Bromide and Doubly Charged Rare Earth Element Interferences in Collision Cell/Kinetic Energy Distribution Mode and Standard Mode Inductively Coupled Plasma Mass Spectrometry Analyses of Arsenic and Selenium

Oral Presentation

Prepared by T. White, E. Walton
USEPA Region 4 SESD, 980 College Station Road, Athens, GA, 30607, United States

Contact Information: [email protected]; 706-355-8817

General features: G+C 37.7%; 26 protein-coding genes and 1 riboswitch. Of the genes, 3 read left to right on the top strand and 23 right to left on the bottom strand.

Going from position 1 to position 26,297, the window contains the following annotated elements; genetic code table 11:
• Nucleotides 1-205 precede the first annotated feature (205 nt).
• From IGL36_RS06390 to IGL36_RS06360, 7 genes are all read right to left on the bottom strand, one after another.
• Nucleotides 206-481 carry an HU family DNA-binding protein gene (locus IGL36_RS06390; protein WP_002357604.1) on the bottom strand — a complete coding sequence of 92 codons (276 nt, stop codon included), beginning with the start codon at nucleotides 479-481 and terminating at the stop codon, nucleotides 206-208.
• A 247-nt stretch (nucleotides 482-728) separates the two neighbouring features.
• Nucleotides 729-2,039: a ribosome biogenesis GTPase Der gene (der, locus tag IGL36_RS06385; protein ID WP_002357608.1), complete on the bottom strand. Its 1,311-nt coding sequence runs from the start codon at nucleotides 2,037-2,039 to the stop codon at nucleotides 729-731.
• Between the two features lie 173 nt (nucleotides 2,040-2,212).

Collision Cell/Kinetic Energy Distribution (KED) and standard mode Inductively Coupled Plasma Mass Spectrometry (ICP-MS) are complex analytical technologies with multielement capabilities, wide linear range, and low detection limits. Though ICP-MS offers many positive advantages, it is necessary that analysts are aware of the interference challenges that may occur. Many interferences are well documented and the ICP-MS spectroscopist is aware of the problems and solutions to the most common isobaric and polyatomic interferences. Though mentioned in analytical literature, bromide and doubly charged Rare Earth Element (REE) interferences on arsenic and selenium when analyzed by ICP-MS are not widely recognized. Bromide can contribute to a biased arsenic and selenium result when analyzed by standard mode ICP-MS and is present in a wide variety of environmental samples including seawater, drinking water, pesticides, pharmaceuticals, photography processes, flame retardants, and tissue. Interferences posed by certain doubly charged REEs can also contribute to a biased arsenic and selenium result when analyzed by standard and collision cell/KED mode ICP-MS. REEs are used in applications ranging from the automobile and petroleum industry, the glass industry, electronics, metallurgy, paint production, magnets, batteries, fertilizers, lasers, to the nuclear industry. The presence of either bromide or REEs in environmental samples is probable. Bromide and REEs, unlike some other interferences, become a significant interference problem at levels as low as 10-100 part per billion. It is crucial for the analyst to be aware of these interferences. If bromide and REEs are not monitored and corrected for erroneous results may be reported for arsenic and selenium. Interferences must be recognized and appropriate steps must be taken to deal with the analyses of arsenic and selenium that result in reliable data. This poster presentation will demonstrate the effect of bromide and REEs on arsenic and selenium when analyzed by standard mode and collision cell/KED ICP-MS.